A different “slant” on free speech
A Portland, Oregon band performed, in a sense, before the U.S. Supreme Court in January, 2017. Simon Tam’s rock group, “The Band Who Must Not be Named,” had its day in court after a decade of making music. The issue before the Court regards free speech and the right to name your band.
Tam has attempted to get the band’s original name, “The Slants,” registered as a federal trademark. The federal Patent and Trademark Office is empowered to turn down applications it deems disparaging to persons, institutions, beliefs or national symbols. This is what happened to the The Slants. They are a group of four Asian Americans who adopted the demeaning name and wear it as a badge of pride. The question before the court is whether this violates the First Amendment guarantee of free speech.
Tam explained, “We need to allow freedom of expression, especially with those you disagree with the most. Satire, humor, wit and irony– those are the things that will truly neuter malice.” He is attempting to regain respect for Asian Americans. He states in his court papers that “he is fighting bigotry with the time-honored technique of seizing the bigot’s own language.”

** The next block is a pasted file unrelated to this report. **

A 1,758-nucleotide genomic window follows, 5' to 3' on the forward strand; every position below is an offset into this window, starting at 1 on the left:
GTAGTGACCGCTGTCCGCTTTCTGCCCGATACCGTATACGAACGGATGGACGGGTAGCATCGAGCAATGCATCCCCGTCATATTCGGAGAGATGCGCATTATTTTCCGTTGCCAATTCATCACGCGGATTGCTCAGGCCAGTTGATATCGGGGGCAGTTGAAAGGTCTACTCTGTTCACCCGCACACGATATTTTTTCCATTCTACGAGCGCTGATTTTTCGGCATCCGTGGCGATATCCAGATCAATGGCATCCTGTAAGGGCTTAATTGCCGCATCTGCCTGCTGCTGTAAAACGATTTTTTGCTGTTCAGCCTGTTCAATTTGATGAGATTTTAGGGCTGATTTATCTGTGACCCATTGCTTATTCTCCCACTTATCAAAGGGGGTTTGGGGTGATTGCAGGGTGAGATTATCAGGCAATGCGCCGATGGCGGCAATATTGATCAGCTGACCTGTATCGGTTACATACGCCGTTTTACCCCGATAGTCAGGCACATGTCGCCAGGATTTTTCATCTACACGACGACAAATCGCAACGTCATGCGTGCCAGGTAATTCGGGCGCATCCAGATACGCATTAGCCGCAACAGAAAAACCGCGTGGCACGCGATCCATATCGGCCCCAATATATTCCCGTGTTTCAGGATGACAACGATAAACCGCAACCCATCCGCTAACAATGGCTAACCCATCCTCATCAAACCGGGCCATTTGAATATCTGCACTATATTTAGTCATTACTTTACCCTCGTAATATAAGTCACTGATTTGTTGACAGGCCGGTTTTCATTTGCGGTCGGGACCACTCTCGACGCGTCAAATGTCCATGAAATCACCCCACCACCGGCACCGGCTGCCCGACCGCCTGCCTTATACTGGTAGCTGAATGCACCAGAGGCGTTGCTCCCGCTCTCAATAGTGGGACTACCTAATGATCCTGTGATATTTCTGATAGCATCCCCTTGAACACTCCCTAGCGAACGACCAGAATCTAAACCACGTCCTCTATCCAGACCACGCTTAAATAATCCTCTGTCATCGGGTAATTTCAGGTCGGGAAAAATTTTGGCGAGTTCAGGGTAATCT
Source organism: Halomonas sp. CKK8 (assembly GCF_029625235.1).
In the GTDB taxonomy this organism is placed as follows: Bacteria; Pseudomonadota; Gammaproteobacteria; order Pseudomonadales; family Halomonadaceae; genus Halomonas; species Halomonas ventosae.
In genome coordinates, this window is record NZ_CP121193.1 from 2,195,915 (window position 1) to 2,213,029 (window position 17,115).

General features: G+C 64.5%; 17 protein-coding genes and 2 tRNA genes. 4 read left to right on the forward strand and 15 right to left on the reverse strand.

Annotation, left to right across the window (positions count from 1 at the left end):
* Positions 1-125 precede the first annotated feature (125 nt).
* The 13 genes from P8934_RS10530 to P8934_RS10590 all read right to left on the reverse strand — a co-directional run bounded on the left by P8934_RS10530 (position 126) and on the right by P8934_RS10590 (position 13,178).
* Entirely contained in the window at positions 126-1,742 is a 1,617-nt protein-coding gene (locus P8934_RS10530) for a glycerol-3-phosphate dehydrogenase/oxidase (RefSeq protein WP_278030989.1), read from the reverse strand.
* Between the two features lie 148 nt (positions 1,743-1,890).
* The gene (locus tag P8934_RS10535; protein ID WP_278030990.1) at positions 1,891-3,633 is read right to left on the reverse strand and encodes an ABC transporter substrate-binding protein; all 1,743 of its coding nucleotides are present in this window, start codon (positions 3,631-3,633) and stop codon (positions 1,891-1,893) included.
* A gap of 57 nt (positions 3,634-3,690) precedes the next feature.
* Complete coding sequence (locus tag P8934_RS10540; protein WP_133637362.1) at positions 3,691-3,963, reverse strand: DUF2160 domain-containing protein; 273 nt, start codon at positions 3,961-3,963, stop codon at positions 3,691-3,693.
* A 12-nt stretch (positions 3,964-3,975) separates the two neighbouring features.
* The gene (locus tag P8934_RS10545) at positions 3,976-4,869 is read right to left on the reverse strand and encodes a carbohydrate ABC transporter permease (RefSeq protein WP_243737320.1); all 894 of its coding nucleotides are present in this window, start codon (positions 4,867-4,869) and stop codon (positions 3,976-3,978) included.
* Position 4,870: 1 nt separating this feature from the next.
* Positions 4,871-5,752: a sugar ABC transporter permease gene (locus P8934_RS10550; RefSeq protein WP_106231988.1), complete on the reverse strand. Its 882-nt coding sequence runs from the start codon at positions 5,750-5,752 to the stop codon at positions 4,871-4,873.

Some of The Slants’ songs you may be familiar with include From the Heart, Slanted Eyes, Slanted Hearts, and The Yellow Album (their version of the Beatles’ White Album). What do you think the outcome of their case will be? Should they be allowed to use “The Slants” with the name a valid registered trademark? Why or why not? (There should be a decision from the Supreme Court* by June, 2017).
Update: In June, 2017, the Supreme Court voted 8-0 that the law forbidding official registration of offensive trademarks unconstitutionally limits free speech. The Slants won their case and get to officially keep their name. Justice Samuel Alito wrote for the majority that “speech may not be banned on the ground that it expresses ideas that offend.”
*Case name is Michelle Lee, Director, Patent and Trademark Office v. Simon Tam.
Photo via TheSlants.com